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Rural areas unlikely to be part of £20m ultra fast broadband scheme

RURAL areas will likely not receive any investment in ‘ultrafast broadband’ as part of a GBP20 million roll out of new services by BT, Fermanagh and Omagh District Council has said.
The Fibre to the Premises (FTTP) scheme is a multi million commercial investment for Northern Ireland which will enable the company to deploy ultrafast broadband services to a further 140,000 homes and businesses by March 2019.
The Council told its councillors that BT has confirmed the main focus of its work will be on urban areas, stating that it is more cost effective for the company to focus on the more urban towns and villages rather than rural areas.
“Therefore, it is assumed that the more rural areas of the Fermanagh and Omagh council district will not receive any support however, more urbanised areas may receive some support,” stated the Council in a paper submitted to the Regeneration and Community Committee.
BT has reported that to the end of October 2017 improvements have been made available to 2,050 premises in the Fermanagh and Omagh Council area.
The Superfast Rollout Programme, which amounts to a total investment of GBP17 million by the Department for the Economy (DfE), aims to provide superfast broadband in areas where the choice is poor or broadband speeds are low, potentially the most rural and remote parts of Northern Ireland.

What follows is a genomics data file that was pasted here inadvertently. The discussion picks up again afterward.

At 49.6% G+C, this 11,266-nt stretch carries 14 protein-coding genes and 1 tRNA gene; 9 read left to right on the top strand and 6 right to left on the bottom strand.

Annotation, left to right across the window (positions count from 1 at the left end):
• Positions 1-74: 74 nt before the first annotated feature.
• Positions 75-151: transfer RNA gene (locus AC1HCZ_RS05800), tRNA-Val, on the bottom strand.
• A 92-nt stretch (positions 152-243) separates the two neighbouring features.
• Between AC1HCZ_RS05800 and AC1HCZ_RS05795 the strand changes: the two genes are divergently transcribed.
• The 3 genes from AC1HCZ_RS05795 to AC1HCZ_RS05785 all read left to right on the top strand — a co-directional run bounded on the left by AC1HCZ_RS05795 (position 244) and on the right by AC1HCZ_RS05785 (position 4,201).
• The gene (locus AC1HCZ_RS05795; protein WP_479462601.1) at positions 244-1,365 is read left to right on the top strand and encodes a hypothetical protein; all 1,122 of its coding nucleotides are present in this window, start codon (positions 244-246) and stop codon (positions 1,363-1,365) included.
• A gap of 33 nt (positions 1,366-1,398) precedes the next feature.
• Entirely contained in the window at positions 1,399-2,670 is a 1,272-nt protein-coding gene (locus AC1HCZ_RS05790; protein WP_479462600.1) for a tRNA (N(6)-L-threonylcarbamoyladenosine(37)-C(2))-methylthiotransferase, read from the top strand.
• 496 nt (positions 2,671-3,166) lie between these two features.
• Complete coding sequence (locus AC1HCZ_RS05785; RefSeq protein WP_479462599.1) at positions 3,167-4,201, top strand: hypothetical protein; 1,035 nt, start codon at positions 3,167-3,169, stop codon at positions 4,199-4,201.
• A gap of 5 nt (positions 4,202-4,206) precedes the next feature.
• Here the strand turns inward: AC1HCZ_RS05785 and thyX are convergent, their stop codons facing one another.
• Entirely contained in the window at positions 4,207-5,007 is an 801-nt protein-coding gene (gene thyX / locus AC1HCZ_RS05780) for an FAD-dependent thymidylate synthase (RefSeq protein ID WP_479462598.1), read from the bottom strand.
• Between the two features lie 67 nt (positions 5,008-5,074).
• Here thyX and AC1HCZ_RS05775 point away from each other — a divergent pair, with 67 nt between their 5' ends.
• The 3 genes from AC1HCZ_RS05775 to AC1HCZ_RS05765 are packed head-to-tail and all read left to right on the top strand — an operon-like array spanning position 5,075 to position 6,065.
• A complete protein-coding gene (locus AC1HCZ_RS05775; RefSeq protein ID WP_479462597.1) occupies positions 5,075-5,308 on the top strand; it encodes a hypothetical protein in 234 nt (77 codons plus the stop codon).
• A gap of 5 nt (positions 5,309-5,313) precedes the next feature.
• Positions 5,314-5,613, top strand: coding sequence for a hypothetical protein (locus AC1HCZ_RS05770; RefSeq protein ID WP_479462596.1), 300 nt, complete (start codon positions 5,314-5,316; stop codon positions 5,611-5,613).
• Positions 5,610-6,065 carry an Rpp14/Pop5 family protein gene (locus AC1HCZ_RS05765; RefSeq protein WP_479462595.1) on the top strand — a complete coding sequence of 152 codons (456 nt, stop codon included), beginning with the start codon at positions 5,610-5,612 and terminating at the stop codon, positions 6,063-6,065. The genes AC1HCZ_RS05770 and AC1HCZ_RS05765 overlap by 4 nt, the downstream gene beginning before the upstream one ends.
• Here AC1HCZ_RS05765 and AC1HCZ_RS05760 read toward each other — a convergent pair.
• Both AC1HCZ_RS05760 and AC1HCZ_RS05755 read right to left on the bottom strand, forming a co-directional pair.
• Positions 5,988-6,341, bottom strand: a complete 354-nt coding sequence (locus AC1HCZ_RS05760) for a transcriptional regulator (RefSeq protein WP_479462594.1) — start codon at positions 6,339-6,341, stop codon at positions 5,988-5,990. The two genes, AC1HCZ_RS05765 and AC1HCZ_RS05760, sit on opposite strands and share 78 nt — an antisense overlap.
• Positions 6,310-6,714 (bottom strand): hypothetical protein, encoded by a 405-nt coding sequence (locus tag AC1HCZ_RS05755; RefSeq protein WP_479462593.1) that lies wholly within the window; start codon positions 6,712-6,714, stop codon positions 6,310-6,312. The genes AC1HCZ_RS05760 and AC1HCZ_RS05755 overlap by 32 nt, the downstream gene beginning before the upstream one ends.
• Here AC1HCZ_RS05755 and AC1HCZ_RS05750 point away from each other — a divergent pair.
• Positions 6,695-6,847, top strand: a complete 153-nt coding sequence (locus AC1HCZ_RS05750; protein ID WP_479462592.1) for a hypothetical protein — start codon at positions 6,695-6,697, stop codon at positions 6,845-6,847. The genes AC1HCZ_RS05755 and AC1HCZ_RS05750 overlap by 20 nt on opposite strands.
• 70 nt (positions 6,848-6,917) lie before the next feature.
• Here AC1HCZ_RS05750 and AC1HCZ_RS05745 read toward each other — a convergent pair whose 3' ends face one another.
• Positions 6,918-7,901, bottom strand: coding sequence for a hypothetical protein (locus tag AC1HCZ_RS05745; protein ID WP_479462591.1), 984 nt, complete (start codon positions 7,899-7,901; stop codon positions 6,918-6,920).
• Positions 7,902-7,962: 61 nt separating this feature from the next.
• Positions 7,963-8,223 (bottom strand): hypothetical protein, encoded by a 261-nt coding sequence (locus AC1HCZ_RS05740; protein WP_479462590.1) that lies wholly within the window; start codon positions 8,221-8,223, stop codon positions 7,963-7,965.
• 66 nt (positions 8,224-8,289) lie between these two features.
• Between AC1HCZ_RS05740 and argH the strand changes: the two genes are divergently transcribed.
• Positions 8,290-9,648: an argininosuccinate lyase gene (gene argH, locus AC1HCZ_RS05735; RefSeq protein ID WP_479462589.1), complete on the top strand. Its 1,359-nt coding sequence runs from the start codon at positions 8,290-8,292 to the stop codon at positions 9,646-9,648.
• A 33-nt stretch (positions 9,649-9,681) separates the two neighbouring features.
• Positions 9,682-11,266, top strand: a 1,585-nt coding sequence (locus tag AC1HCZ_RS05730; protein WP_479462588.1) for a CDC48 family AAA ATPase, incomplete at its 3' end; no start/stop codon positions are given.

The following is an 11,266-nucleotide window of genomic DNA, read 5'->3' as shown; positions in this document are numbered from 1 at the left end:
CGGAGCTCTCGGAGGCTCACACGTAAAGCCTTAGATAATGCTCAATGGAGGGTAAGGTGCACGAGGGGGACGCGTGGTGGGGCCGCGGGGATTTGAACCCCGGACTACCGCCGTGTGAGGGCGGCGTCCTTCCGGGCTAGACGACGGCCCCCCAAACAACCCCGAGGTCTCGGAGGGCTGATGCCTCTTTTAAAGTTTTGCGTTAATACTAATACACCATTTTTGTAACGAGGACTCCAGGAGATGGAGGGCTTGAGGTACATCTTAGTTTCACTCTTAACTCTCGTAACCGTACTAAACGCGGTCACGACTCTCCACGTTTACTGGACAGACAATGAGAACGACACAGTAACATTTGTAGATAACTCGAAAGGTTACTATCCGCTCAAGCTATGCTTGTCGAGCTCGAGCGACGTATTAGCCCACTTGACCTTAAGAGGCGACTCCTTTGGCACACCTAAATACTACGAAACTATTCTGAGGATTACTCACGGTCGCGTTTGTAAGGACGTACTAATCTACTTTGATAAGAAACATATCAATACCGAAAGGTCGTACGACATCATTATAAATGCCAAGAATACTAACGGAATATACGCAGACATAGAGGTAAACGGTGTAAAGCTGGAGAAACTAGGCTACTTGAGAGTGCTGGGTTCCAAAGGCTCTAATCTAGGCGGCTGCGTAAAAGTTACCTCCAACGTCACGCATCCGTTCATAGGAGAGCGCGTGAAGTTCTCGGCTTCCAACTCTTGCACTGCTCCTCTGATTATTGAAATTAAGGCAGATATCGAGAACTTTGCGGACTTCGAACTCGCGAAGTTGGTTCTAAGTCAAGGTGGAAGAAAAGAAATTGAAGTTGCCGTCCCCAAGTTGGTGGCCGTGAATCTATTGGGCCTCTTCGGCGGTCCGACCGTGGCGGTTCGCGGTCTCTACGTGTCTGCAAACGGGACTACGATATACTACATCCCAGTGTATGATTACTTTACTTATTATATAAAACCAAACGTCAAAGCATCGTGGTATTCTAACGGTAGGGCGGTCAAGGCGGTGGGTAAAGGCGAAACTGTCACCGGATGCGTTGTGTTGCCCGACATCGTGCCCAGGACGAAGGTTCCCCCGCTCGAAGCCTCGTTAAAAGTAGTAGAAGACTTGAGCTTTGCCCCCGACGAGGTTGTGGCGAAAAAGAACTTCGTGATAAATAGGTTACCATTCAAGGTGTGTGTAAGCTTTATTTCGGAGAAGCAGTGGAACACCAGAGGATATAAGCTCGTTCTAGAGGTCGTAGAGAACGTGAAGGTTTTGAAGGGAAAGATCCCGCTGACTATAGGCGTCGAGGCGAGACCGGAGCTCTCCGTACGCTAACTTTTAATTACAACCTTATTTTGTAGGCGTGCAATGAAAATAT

The Council has said following procurement, BT was appointed to the scheme and work began in February 2015.

It was scheduled to finish by December 2017, however, this has been extended until June 2018, and when completed, it will bring more choice and improve speeds to over 38,000 premises.
Of the 2,050 premises, 316 customers (19.79 per cent) have taken up a new service.
Meanwhile, Councillors are also earmarked to discuss the confidence and supply agreement between the Conservative Government and the Democratic Unionist Party, specifically the potential GBP150 million broadband fund.
The Council states that at a recent Ofcom event, the Department for the Economy (DfE) advised that it does not yet know which Department will be responsible for the roll out of this initiative when it is launched.
“The Department also indicated that it is not expected that Councils will have a delivery role in this project.

DfE expressed some concern regarding the practicality of spending the total sum within two years, as the normal spend for similar initiatives, would be GBP50 million per annum.”
The Rural Development Programme (RDP) Broadband Scheme has allocated up to GBP250,000, to provide financial support to fill the gap for rural dwellers who cannot avail of quality broadband and will help address the very rural ‘not spots’ that are not within the scope of any other government initiatives.
The Fermanagh and Omagh Local Action Group has been advised by the Department of Agriculture, Environment and Rural Affairs (DAERA) that in light of the confidence and supply agreement RDP funds “should not be invested in broadband initiatives until the details of this funding is clearer and this is most likely to be May/June2018.”
As a result of the ongoing connectivity issues the Council is setting up a Broadband Working Group with a proposal that the first meeting of the group should take the form of a workshop to provide members with a detailed breakdown of the variety of initiatives underway, feedback from other Councils as to their interest in participating in collaborative working on Broadband matters and to agree a future work plan for the group.

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